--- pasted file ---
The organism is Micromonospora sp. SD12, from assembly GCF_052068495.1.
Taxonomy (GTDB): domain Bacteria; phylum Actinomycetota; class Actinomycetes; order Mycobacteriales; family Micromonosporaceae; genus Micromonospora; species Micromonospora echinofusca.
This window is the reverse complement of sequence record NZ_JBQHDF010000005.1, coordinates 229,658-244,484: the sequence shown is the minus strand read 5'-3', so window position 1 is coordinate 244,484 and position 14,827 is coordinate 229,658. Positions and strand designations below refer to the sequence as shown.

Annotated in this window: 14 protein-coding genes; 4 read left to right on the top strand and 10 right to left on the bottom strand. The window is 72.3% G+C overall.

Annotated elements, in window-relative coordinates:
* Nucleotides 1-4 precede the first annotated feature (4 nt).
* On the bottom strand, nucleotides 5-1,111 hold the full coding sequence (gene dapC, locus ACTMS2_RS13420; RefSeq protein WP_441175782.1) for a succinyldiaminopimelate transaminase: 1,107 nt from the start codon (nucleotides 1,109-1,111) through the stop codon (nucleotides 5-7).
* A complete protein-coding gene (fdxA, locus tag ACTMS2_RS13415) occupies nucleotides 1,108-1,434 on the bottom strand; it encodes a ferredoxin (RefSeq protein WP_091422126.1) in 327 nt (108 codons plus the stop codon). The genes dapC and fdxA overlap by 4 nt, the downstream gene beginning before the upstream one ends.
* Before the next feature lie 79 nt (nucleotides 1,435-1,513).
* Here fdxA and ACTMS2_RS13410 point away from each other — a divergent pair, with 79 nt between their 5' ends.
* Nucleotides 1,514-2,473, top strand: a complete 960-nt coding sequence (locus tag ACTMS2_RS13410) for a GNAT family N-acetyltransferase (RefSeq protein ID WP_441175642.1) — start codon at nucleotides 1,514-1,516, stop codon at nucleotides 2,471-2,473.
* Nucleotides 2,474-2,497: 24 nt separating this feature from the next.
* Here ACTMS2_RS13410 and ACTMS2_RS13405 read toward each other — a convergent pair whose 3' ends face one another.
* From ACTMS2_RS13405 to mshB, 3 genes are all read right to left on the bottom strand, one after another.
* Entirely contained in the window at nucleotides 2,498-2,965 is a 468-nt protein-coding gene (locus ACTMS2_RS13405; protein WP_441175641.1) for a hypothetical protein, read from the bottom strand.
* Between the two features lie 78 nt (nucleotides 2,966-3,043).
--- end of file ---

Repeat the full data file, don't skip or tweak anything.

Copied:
The organism is Micromonospora sp. SD12, from assembly GCF_052068495.1.
Taxonomy (GTDB): domain Bacteria; phylum Actinomycetota; class Actinomycetes; order Mycobacteriales; family Micromonosporaceae; genus Micromonospora; species Micromonospora echinofusca.
This window is the reverse complement of sequence record NZ_JBQHDF010000005.1, coordinates 229,658-244,484: the sequence shown is the minus strand read 5'-3', so window position 1 is coordinate 244,484 and position 14,827 is coordinate 229,658. Positions and strand designations below refer to the sequence as shown.

Annotated in this window: 14 protein-coding genes; 4 read left to right on the top strand and 10 right to left on the bottom strand. The window is 72.3% G+C overall.

Annotated elements, in window-relative coordinates:
* Nucleotides 1-4 precede the first annotated feature (4 nt).
* On the bottom strand, nucleotides 5-1,111 hold the full coding sequence (gene dapC, locus ACTMS2_RS13420; RefSeq protein WP_441175782.1) for a succinyldiaminopimelate transaminase: 1,107 nt from the start codon (nucleotides 1,109-1,111) through the stop codon (nucleotides 5-7).
* A complete protein-coding gene (fdxA, locus tag ACTMS2_RS13415) occupies nucleotides 1,108-1,434 on the bottom strand; it encodes a ferredoxin (RefSeq protein WP_091422126.1) in 327 nt (108 codons plus the stop codon). The genes dapC and fdxA overlap by 4 nt, the downstream gene beginning before the upstream one ends.
* Before the next feature lie 79 nt (nucleotides 1,435-1,513).
* Here fdxA and ACTMS2_RS13410 point away from each other — a divergent pair, with 79 nt between their 5' ends.
* Nucleotides 1,514-2,473, top strand: a complete 960-nt coding sequence (locus tag ACTMS2_RS13410) for a GNAT family N-acetyltransferase (RefSeq protein ID WP_441175642.1) — start codon at nucleotides 1,514-1,516, stop codon at nucleotides 2,471-2,473.
* Nucleotides 2,474-2,497: 24 nt separating this feature from the next.
* Here ACTMS2_RS13410 and ACTMS2_RS13405 read toward each other — a convergent pair whose 3' ends face one another.
* From ACTMS2_RS13405 to mshB, 3 genes are all read right to left on the bottom strand, one after another.
* Entirely contained in the window at nucleotides 2,498-2,965 is a 468-nt protein-coding gene (locus ACTMS2_RS13405; protein WP_441175641.1) for a hypothetical protein, read from the bottom strand.
* Between the two features lie 78 nt (nucleotides 2,966-3,043).